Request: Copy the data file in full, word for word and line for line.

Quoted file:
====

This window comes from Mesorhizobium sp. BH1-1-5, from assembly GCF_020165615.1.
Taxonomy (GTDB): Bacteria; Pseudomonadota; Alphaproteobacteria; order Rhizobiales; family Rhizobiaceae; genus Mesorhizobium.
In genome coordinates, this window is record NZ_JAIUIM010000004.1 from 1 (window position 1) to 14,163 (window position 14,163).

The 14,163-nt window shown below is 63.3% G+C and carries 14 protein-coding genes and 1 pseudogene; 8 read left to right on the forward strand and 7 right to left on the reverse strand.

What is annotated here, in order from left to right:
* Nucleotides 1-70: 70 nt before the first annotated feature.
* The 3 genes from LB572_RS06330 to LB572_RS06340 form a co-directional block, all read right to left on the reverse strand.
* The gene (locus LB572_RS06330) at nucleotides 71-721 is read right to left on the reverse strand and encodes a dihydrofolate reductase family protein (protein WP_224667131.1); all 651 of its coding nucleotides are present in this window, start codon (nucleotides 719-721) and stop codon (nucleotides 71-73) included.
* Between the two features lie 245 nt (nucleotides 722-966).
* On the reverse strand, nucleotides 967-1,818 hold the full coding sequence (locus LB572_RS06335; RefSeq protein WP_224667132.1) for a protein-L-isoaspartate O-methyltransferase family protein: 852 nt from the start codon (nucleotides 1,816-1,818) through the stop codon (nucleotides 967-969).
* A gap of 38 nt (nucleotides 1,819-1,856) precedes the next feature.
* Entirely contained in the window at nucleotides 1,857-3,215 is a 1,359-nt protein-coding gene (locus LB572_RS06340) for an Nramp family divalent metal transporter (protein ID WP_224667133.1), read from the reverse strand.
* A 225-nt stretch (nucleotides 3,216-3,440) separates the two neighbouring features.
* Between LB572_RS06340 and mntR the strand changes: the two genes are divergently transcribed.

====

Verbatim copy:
This window comes from Mesorhizobium sp. BH1-1-5, from assembly GCF_020165615.1.
Taxonomy (GTDB): Bacteria; Pseudomonadota; Alphaproteobacteria; order Rhizobiales; family Rhizobiaceae; genus Mesorhizobium.
In genome coordinates, this window is record NZ_JAIUIM010000004.1 from 1 (window position 1) to 14,163 (window position 14,163).

The 14,163-nt window shown below is 63.3% G+C and carries 14 protein-coding genes and 1 pseudogene; 8 read left to right on the forward strand and 7 right to left on the reverse strand.

What is annotated here, in order from left to right:
* Nucleotides 1-70: 70 nt before the first annotated feature.
* The 3 genes from LB572_RS06330 to LB572_RS06340 form a co-directional block, all read right to left on the reverse strand.
* The gene (locus LB572_RS06330) at nucleotides 71-721 is read right to left on the reverse strand and encodes a dihydrofolate reductase family protein (protein WP_224667131.1); all 651 of its coding nucleotides are present in this window, start codon (nucleotides 719-721) and stop codon (nucleotides 71-73) included.
* Between the two features lie 245 nt (nucleotides 722-966).
* On the reverse strand, nucleotides 967-1,818 hold the full coding sequence (locus LB572_RS06335; RefSeq protein WP_224667132.1) for a protein-L-isoaspartate O-methyltransferase family protein: 852 nt from the start codon (nucleotides 1,816-1,818) through the stop codon (nucleotides 967-969).
* A gap of 38 nt (nucleotides 1,819-1,856) precedes the next feature.
* Entirely contained in the window at nucleotides 1,857-3,215 is a 1,359-nt protein-coding gene (locus LB572_RS06340) for an Nramp family divalent metal transporter (protein ID WP_224667133.1), read from the reverse strand.
* A 225-nt stretch (nucleotides 3,216-3,440) separates the two neighbouring features.
* Between LB572_RS06340 and mntR the strand changes: the two genes are divergently transcribed.